One of the crowning achievements of black action is DOLEMITE. Breathin' down yo' neck with every bit the $90,000 spent on it, the application of 'best' in relation to this list is in accordance with just how good at being a bad movie DOLEMITE truly is. Its star, Rudy Ray Moore (literally playing himself), makes a memorable leading man in spite of flagrant production inadequacies. Dolemite (Rudy pronounces it Dole-A-Mite) is a pimp framed by both rival crook and club owner Willie Green (played by director D'Urville Martin) and corrupt cops. Once he's out of the slammer, Dolemite lays down the hammer, pickin' off slick Willie's goons with a fist and kick typhoon, unleashin' a thrilla' with his all girl army of kung fu killas'. A terrible movie, but terribly fun at the same time. The martial arts choreo is blisteringly bad, but enacted with an undeniable energy that other exploitation movies cannot match. If you want to see something that captures a similar vibe check out the awful FORCE FOUR (1974) or DARKTOWN STRUTTERS (1975).

19. MANDINGO 1975

Ken Norton was all the rage after defeating Muhammad Ali March 31st, 1973 via split decision, breaking the jaw of 'The Greatest' in round two. The two heavyweights fought again in September of that year, and for the third and final time in 1976. In between Norton's boxing run, he made two movies, MANDINGO and DRUM. The former caused quite an uproar during its original theatrical run for its offensive imagery and language. Based on Kyle Onstott's novel of the same name, Norton is the title buck bought by James Mason. Lots of interracial sex and violence ensues. Over the years the film has garnered more respect as a serious piece of cinema as opposed to the crass exploitation assigned to it; a label that fits the gloriously outrageous sequel like a glove.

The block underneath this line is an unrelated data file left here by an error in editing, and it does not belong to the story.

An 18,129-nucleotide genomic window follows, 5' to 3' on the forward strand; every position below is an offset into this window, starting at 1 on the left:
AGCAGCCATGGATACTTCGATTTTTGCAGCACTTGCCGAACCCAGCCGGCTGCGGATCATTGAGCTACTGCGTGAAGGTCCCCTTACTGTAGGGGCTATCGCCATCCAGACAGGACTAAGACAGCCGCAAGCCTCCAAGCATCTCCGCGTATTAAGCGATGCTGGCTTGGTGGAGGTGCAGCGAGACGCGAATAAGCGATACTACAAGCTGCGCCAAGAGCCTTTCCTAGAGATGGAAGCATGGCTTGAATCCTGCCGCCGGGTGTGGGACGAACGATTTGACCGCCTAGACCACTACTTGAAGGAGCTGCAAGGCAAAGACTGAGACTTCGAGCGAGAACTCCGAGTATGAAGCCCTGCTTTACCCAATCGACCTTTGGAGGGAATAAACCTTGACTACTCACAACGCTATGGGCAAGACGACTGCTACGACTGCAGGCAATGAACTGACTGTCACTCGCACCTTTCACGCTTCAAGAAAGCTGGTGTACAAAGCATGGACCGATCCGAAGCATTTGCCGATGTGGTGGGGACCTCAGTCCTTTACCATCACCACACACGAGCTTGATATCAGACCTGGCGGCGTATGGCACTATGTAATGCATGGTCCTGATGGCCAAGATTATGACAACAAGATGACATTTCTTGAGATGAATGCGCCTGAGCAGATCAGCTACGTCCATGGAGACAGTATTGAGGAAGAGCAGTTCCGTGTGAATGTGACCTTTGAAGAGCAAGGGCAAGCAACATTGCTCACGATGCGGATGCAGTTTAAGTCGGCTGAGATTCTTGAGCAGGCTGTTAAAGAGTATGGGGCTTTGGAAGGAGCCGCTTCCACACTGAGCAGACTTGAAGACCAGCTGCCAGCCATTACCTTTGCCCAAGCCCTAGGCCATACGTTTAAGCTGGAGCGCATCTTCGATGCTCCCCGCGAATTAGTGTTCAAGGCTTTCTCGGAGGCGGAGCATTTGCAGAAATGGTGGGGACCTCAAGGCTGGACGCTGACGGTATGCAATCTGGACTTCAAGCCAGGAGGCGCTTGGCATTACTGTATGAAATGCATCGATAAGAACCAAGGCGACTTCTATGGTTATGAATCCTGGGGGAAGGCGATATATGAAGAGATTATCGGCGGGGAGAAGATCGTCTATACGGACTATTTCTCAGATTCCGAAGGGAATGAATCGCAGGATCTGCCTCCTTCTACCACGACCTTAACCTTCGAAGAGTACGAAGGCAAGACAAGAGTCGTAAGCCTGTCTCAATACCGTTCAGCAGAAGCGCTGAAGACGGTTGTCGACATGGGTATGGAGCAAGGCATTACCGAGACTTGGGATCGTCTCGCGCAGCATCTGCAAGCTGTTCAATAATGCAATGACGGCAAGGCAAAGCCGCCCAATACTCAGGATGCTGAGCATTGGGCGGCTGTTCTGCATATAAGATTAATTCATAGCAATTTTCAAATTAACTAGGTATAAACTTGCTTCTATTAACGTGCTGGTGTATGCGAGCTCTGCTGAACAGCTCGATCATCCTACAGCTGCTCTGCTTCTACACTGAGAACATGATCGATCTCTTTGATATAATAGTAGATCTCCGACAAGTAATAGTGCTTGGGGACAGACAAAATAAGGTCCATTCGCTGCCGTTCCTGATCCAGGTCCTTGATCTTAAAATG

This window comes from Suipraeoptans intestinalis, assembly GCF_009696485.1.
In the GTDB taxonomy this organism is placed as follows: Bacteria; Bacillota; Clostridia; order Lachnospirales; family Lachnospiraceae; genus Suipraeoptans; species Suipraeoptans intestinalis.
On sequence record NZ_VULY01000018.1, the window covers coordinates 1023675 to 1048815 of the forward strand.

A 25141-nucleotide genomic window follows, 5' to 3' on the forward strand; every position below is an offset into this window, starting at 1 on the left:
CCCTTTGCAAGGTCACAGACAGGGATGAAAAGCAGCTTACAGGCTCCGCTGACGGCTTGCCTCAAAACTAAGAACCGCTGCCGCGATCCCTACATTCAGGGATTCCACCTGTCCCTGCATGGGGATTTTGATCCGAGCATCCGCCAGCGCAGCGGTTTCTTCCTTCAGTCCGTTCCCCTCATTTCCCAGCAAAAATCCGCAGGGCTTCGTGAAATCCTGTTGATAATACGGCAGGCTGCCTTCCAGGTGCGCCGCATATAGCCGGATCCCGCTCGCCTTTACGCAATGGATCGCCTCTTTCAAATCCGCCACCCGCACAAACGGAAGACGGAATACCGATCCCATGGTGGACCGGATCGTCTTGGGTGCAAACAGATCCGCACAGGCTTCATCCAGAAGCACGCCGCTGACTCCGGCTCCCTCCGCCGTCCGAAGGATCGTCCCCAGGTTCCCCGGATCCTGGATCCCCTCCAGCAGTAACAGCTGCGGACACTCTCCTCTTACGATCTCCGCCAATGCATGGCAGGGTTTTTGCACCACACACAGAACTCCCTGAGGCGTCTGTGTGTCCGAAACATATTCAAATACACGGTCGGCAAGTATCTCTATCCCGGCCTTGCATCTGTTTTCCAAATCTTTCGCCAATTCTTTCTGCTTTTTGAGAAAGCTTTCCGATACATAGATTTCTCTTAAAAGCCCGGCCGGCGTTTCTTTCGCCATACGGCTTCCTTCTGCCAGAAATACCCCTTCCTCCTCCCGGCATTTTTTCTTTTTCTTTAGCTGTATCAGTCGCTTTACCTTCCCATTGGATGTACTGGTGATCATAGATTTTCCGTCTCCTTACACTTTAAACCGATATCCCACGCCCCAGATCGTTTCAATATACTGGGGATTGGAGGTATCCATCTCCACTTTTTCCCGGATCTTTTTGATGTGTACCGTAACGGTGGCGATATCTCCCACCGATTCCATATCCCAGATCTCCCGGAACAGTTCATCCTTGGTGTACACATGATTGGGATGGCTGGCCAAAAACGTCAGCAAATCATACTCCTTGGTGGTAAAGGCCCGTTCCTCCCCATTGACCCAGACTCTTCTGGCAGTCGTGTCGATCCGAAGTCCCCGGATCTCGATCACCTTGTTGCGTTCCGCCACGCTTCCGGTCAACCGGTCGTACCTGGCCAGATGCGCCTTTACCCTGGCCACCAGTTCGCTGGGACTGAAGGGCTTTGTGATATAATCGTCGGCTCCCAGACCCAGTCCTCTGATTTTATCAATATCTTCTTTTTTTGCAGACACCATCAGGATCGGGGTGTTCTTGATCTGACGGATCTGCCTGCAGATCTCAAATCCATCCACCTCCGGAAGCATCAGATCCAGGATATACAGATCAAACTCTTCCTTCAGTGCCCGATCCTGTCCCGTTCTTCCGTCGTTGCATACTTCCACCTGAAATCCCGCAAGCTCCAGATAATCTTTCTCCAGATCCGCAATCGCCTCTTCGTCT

20. J.D.s REVENGE 1976

J.D.'s REVENGE is probably the only psychological horror film in the black themed canon. Straddling the line between typical blaxploitation tropes and a serious quasi-horror picture, it tells the tale of Ike Hendricks being possessed by the spirit of infamous gangster J.D. Walker; using him to exact revenge on those who murdered him and his sister. Glynn Turman is fabulously over the top in what amounts to a dual role--one as the level-headed romantic Ike and the other as the dementedly predatory J.D. Walker. If you like standard horror fare like SUGAR HILL and ABBY (both 1974), give this underrated gem a shot. An incredibly gifted actor, an early black themed movie featuring Turman is CARTER'S ARMY (1970), aka BLACK BRIGADE a Made For TV movie featuring the likes of Robert Hooks, Rosey Grier, Moses Gunn, Richard Pryor, and Billy Dee Williams.

Related Posts with Thumbnails


copyright 2013. All text is the property of and should not be reproduced in whole, or in part, without permission from the author. All images, unless otherwise noted, are the property of their respective copyright owners.